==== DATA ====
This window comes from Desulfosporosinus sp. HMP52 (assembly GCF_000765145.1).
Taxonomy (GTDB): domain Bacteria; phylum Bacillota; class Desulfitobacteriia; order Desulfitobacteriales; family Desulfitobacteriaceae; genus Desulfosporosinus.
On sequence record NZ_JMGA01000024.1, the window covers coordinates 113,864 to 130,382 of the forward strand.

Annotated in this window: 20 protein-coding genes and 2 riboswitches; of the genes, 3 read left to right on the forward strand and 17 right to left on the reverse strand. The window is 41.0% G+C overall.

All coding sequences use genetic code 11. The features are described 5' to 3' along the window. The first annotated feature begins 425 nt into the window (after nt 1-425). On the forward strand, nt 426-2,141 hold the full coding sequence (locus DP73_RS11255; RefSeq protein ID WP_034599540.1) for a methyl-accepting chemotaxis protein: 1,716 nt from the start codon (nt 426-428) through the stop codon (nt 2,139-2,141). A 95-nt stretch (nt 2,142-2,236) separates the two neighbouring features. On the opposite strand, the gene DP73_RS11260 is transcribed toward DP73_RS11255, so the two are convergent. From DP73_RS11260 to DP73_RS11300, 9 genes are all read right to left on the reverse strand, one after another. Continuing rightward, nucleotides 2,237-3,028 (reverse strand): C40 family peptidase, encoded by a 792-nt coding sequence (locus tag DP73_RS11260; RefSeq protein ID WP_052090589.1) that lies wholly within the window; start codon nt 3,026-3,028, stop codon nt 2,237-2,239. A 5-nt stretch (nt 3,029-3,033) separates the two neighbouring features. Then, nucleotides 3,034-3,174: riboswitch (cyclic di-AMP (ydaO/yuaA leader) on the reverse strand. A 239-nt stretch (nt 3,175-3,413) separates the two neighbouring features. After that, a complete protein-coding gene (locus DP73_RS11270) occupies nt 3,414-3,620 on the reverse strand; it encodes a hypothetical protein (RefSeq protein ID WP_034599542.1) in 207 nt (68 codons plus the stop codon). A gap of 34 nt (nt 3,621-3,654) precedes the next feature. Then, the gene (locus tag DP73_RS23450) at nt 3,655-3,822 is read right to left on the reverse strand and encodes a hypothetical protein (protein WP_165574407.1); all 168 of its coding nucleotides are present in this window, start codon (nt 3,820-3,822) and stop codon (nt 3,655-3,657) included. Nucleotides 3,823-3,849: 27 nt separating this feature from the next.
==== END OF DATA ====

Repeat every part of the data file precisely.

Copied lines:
This window comes from Desulfosporosinus sp. HMP52 (assembly GCF_000765145.1).
Taxonomy (GTDB): domain Bacteria; phylum Bacillota; class Desulfitobacteriia; order Desulfitobacteriales; family Desulfitobacteriaceae; genus Desulfosporosinus.
On sequence record NZ_JMGA01000024.1, the window covers coordinates 113,864 to 130,382 of the forward strand.

Annotated in this window: 20 protein-coding genes and 2 riboswitches; of the genes, 3 read left to right on the forward strand and 17 right to left on the reverse strand. The window is 41.0% G+C overall.

All coding sequences use genetic code 11. The features are described 5' to 3' along the window. The first annotated feature begins 425 nt into the window (after nt 1-425). On the forward strand, nt 426-2,141 hold the full coding sequence (locus DP73_RS11255; RefSeq protein ID WP_034599540.1) for a methyl-accepting chemotaxis protein: 1,716 nt from the start codon (nt 426-428) through the stop codon (nt 2,139-2,141). A 95-nt stretch (nt 2,142-2,236) separates the two neighbouring features. On the opposite strand, the gene DP73_RS11260 is transcribed toward DP73_RS11255, so the two are convergent. From DP73_RS11260 to DP73_RS11300, 9 genes are all read right to left on the reverse strand, one after another. Continuing rightward, nucleotides 2,237-3,028 (reverse strand): C40 family peptidase, encoded by a 792-nt coding sequence (locus tag DP73_RS11260; RefSeq protein ID WP_052090589.1) that lies wholly within the window; start codon nt 3,026-3,028, stop codon nt 2,237-2,239. A 5-nt stretch (nt 3,029-3,033) separates the two neighbouring features. Then, nucleotides 3,034-3,174: riboswitch (cyclic di-AMP (ydaO/yuaA leader) on the reverse strand. A 239-nt stretch (nt 3,175-3,413) separates the two neighbouring features. After that, a complete protein-coding gene (locus DP73_RS11270) occupies nt 3,414-3,620 on the reverse strand; it encodes a hypothetical protein (RefSeq protein ID WP_034599542.1) in 207 nt (68 codons plus the stop codon). A gap of 34 nt (nt 3,621-3,654) precedes the next feature. Then, the gene (locus tag DP73_RS23450) at nt 3,655-3,822 is read right to left on the reverse strand and encodes a hypothetical protein (protein WP_165574407.1); all 168 of its coding nucleotides are present in this window, start codon (nt 3,820-3,822) and stop codon (nt 3,655-3,657) included. Nucleotides 3,823-3,849: 27 nt separating this feature from the next.